I was so sad to hear about the death of actress Lynn Redgrave last Sunday. I knew she had cancer but I somehow thought she had licked it. What a terrible year for the Redgrave family. Natasha Richardson’s tragic death last year, Vanessa and Lynn’s brother Corin’s passing just last month, and now Lynn’s death at the age of 67.
Here’s something very strange. On Sunday we were at our friends’ Helena and John’s house eating delicious homemade meatloaf and a yummy birthday cake Helena made for Charlie. Guess who Charlie is staring at in this photo? Out of the blue, Helena put on a DVD of “Georgy Girl,” the 1966 film that made an international star out of young Lynn Redgrave. When I woke up Monday morning and heard about the actress, I was shocked to realize we were watching Lynn's breakout performance at the very moment of her passing.
Lynn was nominated for a Best Actress Oscar that year along with her sister Vanessa for the movie “Morgan.” As I mentioned recently, it was the first sister vs. sister Best Actress race since Olivia de Havilland and Joan Fontaine squared off in the 1940s. I hadn’t seen “Georgy Girl” in decades and I so enjoyed the film, especially Redgrave’s performance as the gawky, hapless, working-class Londoner with a heart of gold.
Watching this film today (as opposed to when I saw it as a kid), I was struck by how reprehensible most of the male characters were. For that matter, gorgeous Charlotte Rampling plays one of the most God-awful mothers in the history of cinema. At the end of the film, are we supposed to think Georgy marrying creepy James Mason, more than twice her age, is a good thing? Yuck. Mason’s first wife is played in the film by Rachel Kempson, Lynn’s beautiful actress mother. Apart from a small role in “Tom Jones,” this was Redgrave’s first film and yet she triumphed in every scene. Her natural appeal trumped any creaky plot points.
Lynn was first profiled in the American press by Rex Reed in an article called “Toadstool Turns into Truffle.” He introduced the actress this way: “If you saw her waiting for a bus, you'd never believe it. Treetop tall and all kneecaps, with hair that never seems to have met a stylist, a little round mouth invented for devouring hot-fudge sundaes, and a chubby figure that changes weight according to her mood, she certainly doesn't look like a star. In the words of her own father, she is 'like an enormous lorry driver.' Yet baby sister Lynn is the newest star in the famous Redgrave acting family.” Yikes, thanks for that quote, Dad! Reed continues: “She seems, at first, like the kind of girl who drops by for tea and stays to spill cream on your carpet and play hopscotch on your heart. But, like some pudgy Cinderella who suddenly finds her big square foot fitting firmly in the glass slipper, Lynn Redgrave wears it with style.”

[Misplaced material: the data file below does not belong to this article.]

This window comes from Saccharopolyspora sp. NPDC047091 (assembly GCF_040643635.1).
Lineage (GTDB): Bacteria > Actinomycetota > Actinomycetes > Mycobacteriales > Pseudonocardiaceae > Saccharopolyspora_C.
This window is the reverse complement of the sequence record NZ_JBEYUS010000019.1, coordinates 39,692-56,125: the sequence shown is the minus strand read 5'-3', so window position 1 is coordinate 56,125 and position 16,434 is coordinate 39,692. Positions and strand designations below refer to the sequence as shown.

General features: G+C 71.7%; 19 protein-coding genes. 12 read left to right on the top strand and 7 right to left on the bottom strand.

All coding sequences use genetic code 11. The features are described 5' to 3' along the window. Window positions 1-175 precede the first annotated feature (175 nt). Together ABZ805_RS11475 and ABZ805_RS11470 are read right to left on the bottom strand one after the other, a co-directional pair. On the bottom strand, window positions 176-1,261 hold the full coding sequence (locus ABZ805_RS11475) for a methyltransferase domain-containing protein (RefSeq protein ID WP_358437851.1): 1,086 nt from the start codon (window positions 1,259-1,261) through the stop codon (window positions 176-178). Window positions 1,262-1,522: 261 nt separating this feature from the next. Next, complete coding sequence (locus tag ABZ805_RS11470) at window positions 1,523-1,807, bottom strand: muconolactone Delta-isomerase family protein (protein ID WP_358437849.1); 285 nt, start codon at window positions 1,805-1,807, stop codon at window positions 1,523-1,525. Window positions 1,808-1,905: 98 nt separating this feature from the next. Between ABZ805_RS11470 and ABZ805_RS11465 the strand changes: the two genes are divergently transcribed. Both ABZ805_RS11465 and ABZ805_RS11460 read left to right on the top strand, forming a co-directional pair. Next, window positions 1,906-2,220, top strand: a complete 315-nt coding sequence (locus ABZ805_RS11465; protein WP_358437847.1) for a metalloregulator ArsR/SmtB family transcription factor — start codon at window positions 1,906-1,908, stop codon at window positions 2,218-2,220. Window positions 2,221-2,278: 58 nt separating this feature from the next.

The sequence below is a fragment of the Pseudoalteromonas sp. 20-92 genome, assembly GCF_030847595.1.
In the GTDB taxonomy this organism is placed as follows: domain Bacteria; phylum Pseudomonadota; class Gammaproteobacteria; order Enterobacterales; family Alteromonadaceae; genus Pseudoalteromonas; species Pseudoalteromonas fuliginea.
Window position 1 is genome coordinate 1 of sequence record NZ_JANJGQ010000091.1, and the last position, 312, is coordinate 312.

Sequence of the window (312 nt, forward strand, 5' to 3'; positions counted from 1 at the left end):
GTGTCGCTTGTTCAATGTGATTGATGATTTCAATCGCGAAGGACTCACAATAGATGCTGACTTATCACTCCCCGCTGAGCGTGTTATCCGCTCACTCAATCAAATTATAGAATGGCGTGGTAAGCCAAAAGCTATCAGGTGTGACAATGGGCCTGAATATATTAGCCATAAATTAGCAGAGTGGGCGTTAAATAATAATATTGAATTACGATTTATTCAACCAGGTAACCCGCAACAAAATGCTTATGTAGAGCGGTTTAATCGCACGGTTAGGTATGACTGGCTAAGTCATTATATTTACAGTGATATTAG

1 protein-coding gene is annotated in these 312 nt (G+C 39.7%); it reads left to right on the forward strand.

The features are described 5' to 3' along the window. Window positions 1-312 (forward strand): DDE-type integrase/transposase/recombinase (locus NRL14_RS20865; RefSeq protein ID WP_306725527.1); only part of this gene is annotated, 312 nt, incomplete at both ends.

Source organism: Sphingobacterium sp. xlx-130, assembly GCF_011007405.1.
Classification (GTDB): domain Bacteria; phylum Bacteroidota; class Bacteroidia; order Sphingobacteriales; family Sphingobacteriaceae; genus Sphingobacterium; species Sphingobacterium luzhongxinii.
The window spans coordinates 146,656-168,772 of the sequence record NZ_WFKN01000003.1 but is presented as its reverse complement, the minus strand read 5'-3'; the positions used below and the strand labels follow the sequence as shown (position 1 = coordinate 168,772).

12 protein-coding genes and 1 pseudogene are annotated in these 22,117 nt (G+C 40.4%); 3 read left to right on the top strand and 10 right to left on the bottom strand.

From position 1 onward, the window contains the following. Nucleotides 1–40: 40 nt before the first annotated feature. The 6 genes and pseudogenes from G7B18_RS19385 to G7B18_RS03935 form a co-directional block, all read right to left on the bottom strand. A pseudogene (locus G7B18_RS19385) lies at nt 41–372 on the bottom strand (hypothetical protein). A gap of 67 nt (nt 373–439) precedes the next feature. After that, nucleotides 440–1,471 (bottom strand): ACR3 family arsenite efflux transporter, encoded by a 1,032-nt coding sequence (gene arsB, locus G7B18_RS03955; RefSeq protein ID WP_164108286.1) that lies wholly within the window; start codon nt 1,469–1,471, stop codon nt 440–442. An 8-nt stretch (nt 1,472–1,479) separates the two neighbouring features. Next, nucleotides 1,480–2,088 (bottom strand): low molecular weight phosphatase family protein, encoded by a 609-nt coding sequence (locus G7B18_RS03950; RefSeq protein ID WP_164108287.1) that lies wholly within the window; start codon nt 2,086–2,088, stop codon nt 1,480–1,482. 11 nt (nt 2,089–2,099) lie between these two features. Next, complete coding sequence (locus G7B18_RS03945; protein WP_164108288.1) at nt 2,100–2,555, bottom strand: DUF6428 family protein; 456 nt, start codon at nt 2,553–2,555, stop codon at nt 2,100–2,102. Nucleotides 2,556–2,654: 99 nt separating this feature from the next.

Kendall knew Lynn Redgrave. After seeing a legendary production of “Three Sisters” in London starring three Redgraves—Lynn, Vanessa, and Jemma (Corin’s daughter), Kendall wrote the actress and asked if she could interview her. Turns out Lynn had just bought Kendall’s book for her daughter and loved it so she happily agreed to meet. The two kept in contact and Lynn also became friendly with Kendall’s parents. At one point they discussed the possibility of Redgrave appearing in one of Kendall’s dad’s plays. On one of our very first dates, Kendall and I drove to Santa Barbara to see Lynn and her then-husband John Clark perform in A. R. Gurney’s “Love Letters.” I remember talking to the actress after the show and being struck with how beautiful and tall she was—I felt like a midget looking up at her. The next time I saw her was at the memorial service for Kendall’s dad. She read the same poem that she had read at her father’s funeral a decade earlier. Kendall and I saw Lynn’s one-woman shows, “Shakespeare for my Father” and “Nightingale,” both fascinating explorations of her unusual family.
I’ve been a big Redgrave fan ever since I saw Sir Michael in the wonderful film version of “The Importance of Being Earnest” when I was a kid. I also loved him in films such as “The Lady Vanishes” and “The Browning Version.” I first saw Vanessa in “A Man for All Seasons” and frankly, despite her occasional over-the-top political views, I’ve never seen a performance of hers that I didn’t think was exquisite, from star turns in film such as “Blow-Up,” “Julia,” and “Mrs. Dalloway,” to smaller roles in ensemble pieces like “Murder on the Orient Express,” “Cradle Will Rock,” and “Atonement.” I remember when all the hoo-hah erupted about her “Zionist hoodlum” remark at the 1978 Academy Awards. I could never boycott her films as some people urged.
Lynn, of course, was also wonderful in everything she did, from crazy stuff like “The Happy Hooker” and her various TV series (with Wayne Rogers and Jackie Mason) to dazzling turns in prestigious films such as “Shine,” “Gods and Monsters,” and “Kinsey.” Yikes, what a family. The great acting genes started with Michael Redgrave’s parents, Roy Redgrave and Margaret Scudamore, and continued with the younger generation through Joely Richardson and the late Natasha.
I’ve always been fascinated by acting families, from the Barrymores and Fondas to the Bridges and Cusacks. I’m sure there are down sides to being in the “family business” (pity the family members who didn’t have what it takes) but imagine the cathartic possibilities for these folks when they can play out their issues together on the stage or screen. Though their numbers are sadly diminishing, the Redgraves belong at the top of that heap. And while some members of this dynasty seem rather intimidating and unapproachable, Lynn was the good ol’ gal who seemed accessible to all and comfortable in any group. I will miss her and I’m glad that Charlie was introduced to her during her last moments here with us.